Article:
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Vanderbilt opened as a 6.5-point favorite against MTSU. That’s now a 3-point line.

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Always remember: the oddsmakers are very good at separating people from their money.

Vanderbilt v Middle Tennessee Photo by Frederick Breedon/Getty Images

When initial betting lines for the first week of regular season were posted back at the end of May, Vanderbilt was a 6.5-point favorite over Middle Tennessee in its season opener.

That line is now 3 points. Gamblers do not appear to be very confident in the Commodores, also indicated by betting trends on season-long win totals futures:

Let’s talk about this. Line movement reports from Vegas Insider and Covers.com show that while the line has moved three and a half points, it’s been a rather glacial movement over the course of several months with few significant movements. It’s the slow bleeding associated with members of the public betting $20 at a time rather than the quick, sudden movement associated with a handful of professional gamblers throwing large amounts of cash on the action.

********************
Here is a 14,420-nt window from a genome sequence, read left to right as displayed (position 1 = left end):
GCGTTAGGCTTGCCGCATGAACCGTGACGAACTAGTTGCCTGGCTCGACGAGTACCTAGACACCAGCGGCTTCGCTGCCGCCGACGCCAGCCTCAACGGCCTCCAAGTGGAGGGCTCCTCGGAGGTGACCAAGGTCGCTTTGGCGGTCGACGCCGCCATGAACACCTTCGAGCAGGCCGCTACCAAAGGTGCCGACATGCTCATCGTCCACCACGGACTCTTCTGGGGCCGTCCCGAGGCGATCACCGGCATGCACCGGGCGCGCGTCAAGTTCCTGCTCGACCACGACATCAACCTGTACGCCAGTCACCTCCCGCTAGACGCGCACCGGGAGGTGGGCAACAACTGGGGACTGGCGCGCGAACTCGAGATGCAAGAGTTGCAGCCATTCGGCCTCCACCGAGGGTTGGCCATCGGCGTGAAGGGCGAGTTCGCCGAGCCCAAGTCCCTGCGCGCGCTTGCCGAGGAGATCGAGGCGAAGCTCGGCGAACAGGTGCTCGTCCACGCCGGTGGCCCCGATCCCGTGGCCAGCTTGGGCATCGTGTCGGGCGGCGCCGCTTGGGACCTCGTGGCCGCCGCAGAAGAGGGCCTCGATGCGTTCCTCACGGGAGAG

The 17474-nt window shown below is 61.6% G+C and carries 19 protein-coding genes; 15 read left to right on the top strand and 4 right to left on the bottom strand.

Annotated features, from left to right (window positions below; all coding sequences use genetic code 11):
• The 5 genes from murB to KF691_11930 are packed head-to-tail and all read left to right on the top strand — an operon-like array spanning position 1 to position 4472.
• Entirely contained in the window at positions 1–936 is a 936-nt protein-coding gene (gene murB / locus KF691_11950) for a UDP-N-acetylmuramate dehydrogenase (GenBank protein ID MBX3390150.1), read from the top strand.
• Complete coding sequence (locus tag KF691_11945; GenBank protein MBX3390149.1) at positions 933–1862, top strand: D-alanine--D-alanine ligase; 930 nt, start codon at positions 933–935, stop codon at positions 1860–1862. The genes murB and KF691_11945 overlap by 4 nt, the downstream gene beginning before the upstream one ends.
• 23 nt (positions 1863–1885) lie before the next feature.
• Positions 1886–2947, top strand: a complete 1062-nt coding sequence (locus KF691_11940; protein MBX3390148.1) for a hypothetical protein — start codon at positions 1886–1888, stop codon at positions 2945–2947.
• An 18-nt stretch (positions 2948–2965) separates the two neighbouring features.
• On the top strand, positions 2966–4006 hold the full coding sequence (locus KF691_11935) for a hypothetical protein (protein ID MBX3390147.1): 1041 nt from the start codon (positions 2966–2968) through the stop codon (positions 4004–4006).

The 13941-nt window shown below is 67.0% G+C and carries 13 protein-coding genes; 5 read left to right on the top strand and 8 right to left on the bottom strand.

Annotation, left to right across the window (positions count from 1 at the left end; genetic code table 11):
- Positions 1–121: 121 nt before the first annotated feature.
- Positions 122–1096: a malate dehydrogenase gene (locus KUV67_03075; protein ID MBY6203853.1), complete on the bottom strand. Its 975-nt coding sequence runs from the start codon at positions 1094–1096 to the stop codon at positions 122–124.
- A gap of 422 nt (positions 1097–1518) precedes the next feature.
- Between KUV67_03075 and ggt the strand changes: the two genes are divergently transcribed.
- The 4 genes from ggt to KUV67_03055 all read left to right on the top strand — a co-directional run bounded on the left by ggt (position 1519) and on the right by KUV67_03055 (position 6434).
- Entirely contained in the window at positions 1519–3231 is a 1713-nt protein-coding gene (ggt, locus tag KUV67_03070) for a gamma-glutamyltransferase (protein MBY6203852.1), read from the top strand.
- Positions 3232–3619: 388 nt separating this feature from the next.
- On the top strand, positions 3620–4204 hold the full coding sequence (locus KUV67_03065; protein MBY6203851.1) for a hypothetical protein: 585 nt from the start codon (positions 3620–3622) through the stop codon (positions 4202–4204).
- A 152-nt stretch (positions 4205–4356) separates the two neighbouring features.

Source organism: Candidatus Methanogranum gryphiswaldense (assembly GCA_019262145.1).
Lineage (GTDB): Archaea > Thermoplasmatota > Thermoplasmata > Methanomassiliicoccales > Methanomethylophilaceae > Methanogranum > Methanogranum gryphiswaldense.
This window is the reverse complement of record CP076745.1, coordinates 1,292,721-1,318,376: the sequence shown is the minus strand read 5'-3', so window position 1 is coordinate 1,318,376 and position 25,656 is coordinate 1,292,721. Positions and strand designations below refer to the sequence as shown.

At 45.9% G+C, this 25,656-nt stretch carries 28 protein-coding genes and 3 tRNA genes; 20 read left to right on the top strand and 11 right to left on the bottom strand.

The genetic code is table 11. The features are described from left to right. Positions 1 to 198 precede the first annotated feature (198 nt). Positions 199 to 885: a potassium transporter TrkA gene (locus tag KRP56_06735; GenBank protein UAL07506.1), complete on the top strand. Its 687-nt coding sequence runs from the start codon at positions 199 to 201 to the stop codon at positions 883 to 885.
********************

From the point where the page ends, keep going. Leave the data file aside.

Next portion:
You’ll also notice that since Monday, the line movement away from Vanderbilt has mostly stopped and settled at three points; a brief move to 2.5 was rather quickly moved back to 3 — likely an indication that the oddsmakers realized that they were too exposed at 2.5.

A recurring theme this offseason has been that a lot of casual college football commentators — mostly people who think they know a lot more than they actually do — have opined that Vanderbilt is a terrible team and that the Commodores are likely in for a long season. (But at least most of those people have the decency to also think that such a season would get the coach fired, unlike some people.) But the oddsmakers in Vegas, who have actual money at stake if their opinions are wrong, at least think Vanderbilt could win 4 or 5 games (which means, at a minimum, one or two wins against Power 5 teams) and is 6.5 points better than MTSU at home.

Remember: sportsbooks are very good at separating rubes from their money. It’s minor solace that they think Vanderbilt will be merely below average rather than terrible, but at least they don’t think we’re going to have to sit through 2014 or Woodyball again.